References

Freeman, Scott. Allison, Lizabeth. Quillin, Kim. 2014. “Biological Science.” Fifth Edition. Illinois: Pearson Education. Pages 523- 823.

July 16, 2014 Invertebrate Biology at AU

Introduction

Invertebrates represent a group of organisms that introduces the evolutionary development of animals. The radiation of animals began after the Cambrian explosion some 550 million years ago, but the theory of evolution holds that all organisms evolved from a common ancestor. The earliest animals to appear in the fossil record were the sponges, which belong to phylum Porifera. Sponges were very primitive and did not form tissues, however, biologists have determined that despite the morphological simplicity of sponges, sponges contained developmental "tool kits" of genes necessary for the basic molecular processes of animals (Freeman, et al, 2014). This tool kit included capabilities of specialization of cell types, regulation of cell cycling and growth, adhesion among cells, recognition, signaling and gene regulation, and programmed cell death (Freeman, et al, 2014). All other animal phyla do have tissue formation, likely contributed to the genetic innovation of multicellularity from primitive ancestors like the sponge. At the next basic animal phylogeny are the most primitive invertebrates, defined by embryonic tissues organized in layers called germ layers. Cnidaria and Ctenophora are amongst the most primitive invertebrates, which possess two germ layers, the ectoderm and endoderm. In animals with three germ layers, a mesoderm is also part of their body plan. In terms of evolutionary morphology, the ectoderm produces the covering of the animal including the skin and nervous system, the endoderm generates the digestive tract, and the mesoderm gives rise to the circulatory system, muscle, and internal structures (Freeman, et al, 2014).

Materials and Methods

A sample of leaf litter was collected from transect #1, American University's "mini marsh." The leaf little consisted of 90% dead or decaying plant matter and 10% soil; this was collected from the ground of the transect. A Berlese funnel was set up to collect invertebrates from the leaf litter sample. After one week, the ethanol solution attached to the Berlese funnel assembly was detached and the invertebrates were poured into petri dishes. The invertebrates were examined under a compound microscope, and four organisms were isolated and further examined. Observations were recorded.

Results

Image:Sucking_lice.jpg

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Image:Flea.jpg

Image:Millipede.jpg

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Tables and Graphs

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Discussion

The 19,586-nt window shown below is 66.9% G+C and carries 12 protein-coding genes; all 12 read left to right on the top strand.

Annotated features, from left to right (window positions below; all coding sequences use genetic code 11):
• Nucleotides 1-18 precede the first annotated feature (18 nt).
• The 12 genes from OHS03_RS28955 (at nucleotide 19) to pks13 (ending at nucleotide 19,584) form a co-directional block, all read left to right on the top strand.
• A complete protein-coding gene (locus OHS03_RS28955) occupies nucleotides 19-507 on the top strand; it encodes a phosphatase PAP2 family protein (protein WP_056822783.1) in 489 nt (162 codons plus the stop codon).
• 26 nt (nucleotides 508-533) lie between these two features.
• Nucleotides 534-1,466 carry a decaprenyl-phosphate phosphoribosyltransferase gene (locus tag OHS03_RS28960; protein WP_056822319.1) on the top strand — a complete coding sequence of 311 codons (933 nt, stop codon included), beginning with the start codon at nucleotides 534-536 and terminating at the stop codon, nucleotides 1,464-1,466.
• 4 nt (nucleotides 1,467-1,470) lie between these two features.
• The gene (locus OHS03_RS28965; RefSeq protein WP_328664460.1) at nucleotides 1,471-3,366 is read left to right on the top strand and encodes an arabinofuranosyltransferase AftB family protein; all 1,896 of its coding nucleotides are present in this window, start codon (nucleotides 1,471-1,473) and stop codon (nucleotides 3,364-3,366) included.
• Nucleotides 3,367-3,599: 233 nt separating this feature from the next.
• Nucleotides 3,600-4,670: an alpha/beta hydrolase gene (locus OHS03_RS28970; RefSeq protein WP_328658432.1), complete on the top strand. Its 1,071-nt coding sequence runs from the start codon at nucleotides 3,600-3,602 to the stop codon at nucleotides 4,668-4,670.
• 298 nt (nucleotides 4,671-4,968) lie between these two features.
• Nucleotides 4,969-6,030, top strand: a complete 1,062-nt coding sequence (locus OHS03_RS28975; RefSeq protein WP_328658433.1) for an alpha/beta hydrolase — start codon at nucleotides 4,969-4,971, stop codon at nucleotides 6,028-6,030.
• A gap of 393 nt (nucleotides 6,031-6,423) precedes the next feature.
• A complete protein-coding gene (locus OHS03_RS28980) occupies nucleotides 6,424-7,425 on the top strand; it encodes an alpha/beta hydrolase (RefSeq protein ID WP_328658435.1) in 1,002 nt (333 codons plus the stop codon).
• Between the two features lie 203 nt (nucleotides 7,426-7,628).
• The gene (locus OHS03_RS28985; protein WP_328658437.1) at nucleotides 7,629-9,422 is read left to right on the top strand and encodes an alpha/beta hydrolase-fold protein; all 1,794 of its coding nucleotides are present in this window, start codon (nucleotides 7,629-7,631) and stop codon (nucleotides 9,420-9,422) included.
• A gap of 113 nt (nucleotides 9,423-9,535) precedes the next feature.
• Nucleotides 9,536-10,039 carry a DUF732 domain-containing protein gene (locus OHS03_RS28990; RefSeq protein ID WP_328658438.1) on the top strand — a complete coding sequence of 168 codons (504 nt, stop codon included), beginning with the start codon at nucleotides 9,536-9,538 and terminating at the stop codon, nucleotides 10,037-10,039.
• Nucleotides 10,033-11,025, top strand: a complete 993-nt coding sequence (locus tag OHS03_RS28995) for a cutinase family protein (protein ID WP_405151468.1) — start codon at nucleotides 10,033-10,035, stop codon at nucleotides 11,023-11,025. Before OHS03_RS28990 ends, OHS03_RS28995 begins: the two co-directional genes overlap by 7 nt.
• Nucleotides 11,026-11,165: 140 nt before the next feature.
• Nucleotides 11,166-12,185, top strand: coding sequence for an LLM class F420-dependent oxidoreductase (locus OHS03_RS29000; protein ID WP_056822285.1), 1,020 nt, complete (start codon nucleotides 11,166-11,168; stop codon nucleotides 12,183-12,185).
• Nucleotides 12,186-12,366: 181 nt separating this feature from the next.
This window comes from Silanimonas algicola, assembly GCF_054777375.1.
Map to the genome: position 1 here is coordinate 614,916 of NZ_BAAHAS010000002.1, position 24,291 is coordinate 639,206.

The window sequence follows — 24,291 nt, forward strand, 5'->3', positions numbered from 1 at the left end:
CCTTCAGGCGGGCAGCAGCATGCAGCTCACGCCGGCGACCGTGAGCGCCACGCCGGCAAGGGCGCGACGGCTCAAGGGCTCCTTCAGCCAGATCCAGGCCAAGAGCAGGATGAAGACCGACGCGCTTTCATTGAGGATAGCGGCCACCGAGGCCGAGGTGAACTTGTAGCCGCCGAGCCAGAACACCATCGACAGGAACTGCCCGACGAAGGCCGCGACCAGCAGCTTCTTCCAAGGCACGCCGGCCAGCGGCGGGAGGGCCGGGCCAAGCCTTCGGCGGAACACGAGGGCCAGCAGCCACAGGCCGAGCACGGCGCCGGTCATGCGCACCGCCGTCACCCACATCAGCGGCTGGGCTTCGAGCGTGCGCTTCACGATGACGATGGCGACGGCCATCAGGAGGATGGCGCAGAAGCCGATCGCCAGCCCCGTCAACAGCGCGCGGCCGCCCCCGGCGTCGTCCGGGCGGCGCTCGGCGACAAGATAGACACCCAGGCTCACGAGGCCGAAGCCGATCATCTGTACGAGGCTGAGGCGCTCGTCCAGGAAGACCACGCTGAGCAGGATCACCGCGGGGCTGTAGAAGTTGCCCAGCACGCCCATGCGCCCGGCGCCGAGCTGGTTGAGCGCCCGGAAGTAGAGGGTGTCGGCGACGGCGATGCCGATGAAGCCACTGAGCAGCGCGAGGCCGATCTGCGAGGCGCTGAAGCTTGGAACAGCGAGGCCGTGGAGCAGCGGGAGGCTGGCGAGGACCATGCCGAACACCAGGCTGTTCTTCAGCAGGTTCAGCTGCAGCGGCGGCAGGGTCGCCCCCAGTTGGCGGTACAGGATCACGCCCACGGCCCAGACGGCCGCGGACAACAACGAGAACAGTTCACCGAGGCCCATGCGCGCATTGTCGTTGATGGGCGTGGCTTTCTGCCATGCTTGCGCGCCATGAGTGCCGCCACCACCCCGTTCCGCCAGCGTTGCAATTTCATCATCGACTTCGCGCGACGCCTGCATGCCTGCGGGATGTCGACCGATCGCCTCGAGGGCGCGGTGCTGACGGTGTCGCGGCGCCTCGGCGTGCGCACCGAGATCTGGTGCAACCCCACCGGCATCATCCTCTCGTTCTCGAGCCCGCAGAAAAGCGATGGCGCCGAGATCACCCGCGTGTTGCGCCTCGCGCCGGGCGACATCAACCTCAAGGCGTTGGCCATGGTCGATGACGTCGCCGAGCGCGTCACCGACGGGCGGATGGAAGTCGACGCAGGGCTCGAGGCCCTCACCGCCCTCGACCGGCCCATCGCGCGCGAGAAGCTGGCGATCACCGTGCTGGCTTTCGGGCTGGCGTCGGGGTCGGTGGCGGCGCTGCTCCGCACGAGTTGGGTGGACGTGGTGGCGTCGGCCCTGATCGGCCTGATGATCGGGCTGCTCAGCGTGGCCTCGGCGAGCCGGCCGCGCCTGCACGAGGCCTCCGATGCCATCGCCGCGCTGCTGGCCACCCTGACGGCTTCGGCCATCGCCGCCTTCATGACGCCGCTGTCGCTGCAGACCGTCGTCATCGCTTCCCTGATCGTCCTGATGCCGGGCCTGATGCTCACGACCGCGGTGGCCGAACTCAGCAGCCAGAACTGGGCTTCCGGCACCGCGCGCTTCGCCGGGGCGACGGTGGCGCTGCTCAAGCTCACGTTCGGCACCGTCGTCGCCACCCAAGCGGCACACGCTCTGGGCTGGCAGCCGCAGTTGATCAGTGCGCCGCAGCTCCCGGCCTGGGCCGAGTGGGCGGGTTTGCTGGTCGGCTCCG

Of the invertebrates identified, each organism’s body plan consists of bilateral symmetry. Animals with bilateral symmetry have a central nervous system which is a variation from the most primitive sponge ancestors which neither had nerve cells or symmetry. The central nervous system is a “key innovation” that led to the diversification of bilaterians, or animals having bilateral symmetry and dates back to the radiative events of the Cambrian explosion (Freeman, et al, 2014). An important adaptation of the central nervous system to bilateral body plans was cephalization. Cephalization describes the evolution of an anterior head inclusive of structures and functions for basic sensory and information processing, opposed with the posterior portion of the body inclusive of other features for carrying out corresponding motor functions. All four organisms identified display these evolutionary traits. Organisms #1 and #4, the sucking lice and unidentified “mini-millipede” have a number of morphological similarities compared to the other two organisms. Both organisms featured visible segmentation within their body plan. Segmentation is defined by the presence of repeated body structures (Freeman, et al, 2014). Althought the other two organisms did not present with visible segmentation in the framework that the longitudinal shapes of the sucking lice and mini-millipede, anthropods also feature segmentation. Invertebrates are a paraphyletic group, and the segmentation within the flea and termite are different because of small changes in the expression of certain genes that resulted in immense diversification and lineages over time. The anatomy of organisms #2 and #3 exhibited limbs and appendages and more pronounced segments in terms of anterior and posterior body cavities. Biologists have concluded that all animal appendages have some form of genetic homology and were derived from appendages of a common ancestor that evolved during the early history of bilaterian organisms. It is thought that evolution by natural selection produced the diveristy of limbs seen today, and within the four identified organisms, there is evidence that the flea and termite are an evolved species that possess evolutionay traits in common with the sucking lice and mini-millipede. Not only did the sucking lice and mini-millipede feature longitude bodies comparatively, but both appear to be coelomates based on the shape of their body cavities. A coelom is a tube that encloses the mesoderm of bilaterian organisms which provides space for oxygen and nutrients to circulate, as well as provide efficient movement acting as a “hydrostatic skeleton” in soft-bodied animals (Freeman, et al, 2014). The coelom was also an evolutionary innovation. Organisms #2 and #3, the flea and termite, also likely possess coelom or are evolved from a coelomate ancestor because biologists have determined that animals identified as protostomes and deuterostomes based on their embryonic development. All four organisms are arthropods, and almost all animal species are protostomes (Freeman, et al, 2014). Protostomes are are defined by two developmental characteristics, one being the presence of a coelom formed later in the developmental life cycle, and the other being the development of an oral mouth before the anus (Freeman, et al, 2014). The termite was by far the most populous organism in the sample. Termites are part of a group of protostomes called Ecdysozoans. Ecdysozoans grow by shedding their external skeletons and expanding their bodies (Freeman, et al, 2014). Each of the three other organisms are also Ecdysozoans; the one organisms that varies is the mini-millipede which belongs to arthropod class myriapoda. The others belong to class insecta. In terms of processes, the mini-millipede, which was the largest organism identified, is a detritivore and feeds on dead plant material. The termite, flea, and sucking lice are more diverse. The sucking lice and termites are known as an ectoparasite, which feeds on its host and can affect humans and animals but also feed on algae and detritus. Fleas feed on other dead organisms, and live or dead plant tissues.